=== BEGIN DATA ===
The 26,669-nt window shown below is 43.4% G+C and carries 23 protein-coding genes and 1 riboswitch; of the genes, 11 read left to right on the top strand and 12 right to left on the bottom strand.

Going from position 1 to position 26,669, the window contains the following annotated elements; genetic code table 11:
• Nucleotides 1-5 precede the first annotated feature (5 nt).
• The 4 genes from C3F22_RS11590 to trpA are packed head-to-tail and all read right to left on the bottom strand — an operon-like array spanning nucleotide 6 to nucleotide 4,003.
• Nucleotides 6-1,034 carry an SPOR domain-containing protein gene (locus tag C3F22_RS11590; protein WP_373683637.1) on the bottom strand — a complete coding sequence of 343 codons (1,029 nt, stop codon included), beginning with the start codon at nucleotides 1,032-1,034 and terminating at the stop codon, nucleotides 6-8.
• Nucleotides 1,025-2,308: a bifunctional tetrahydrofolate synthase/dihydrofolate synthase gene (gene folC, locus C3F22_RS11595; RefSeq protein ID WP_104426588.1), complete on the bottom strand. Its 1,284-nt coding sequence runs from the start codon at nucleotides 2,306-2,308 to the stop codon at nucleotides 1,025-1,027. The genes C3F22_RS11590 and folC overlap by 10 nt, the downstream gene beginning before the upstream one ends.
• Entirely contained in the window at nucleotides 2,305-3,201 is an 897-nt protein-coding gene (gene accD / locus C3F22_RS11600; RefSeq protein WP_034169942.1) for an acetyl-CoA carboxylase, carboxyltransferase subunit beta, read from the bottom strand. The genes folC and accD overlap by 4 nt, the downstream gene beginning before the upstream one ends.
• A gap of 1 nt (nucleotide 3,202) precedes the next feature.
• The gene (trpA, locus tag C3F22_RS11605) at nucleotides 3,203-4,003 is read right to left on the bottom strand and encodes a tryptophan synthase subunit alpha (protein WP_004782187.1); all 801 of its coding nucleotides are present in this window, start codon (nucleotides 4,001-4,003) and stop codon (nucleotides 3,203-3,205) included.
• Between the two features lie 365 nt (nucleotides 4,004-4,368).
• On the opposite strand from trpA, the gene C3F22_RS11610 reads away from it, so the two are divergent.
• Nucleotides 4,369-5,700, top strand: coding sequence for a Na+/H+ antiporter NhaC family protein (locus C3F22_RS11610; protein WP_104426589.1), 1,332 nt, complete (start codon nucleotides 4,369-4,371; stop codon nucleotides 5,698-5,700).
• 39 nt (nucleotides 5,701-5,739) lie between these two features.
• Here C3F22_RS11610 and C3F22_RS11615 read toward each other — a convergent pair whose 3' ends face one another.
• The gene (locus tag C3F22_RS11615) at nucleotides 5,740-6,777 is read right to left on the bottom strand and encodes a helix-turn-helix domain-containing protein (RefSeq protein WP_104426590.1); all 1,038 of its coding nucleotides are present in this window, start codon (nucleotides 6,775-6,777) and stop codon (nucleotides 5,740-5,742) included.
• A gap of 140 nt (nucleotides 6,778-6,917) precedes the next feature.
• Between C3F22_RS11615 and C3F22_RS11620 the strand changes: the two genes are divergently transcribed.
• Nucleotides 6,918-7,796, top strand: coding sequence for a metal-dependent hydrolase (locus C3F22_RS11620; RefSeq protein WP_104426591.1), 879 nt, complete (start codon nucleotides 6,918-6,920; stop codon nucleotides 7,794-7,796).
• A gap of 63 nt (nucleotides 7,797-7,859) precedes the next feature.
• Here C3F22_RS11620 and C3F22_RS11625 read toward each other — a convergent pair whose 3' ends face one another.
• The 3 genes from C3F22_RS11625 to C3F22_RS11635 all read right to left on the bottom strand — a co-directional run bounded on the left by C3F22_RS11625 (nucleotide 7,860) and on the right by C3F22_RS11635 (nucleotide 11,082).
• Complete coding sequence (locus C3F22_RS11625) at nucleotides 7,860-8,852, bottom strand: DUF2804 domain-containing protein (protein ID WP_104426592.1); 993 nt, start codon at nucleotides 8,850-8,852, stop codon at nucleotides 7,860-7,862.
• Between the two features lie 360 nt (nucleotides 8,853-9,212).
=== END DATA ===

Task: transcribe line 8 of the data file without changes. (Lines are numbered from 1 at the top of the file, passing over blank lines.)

• A gap of 1 nt (nucleotide 3,202) precedes the next feature.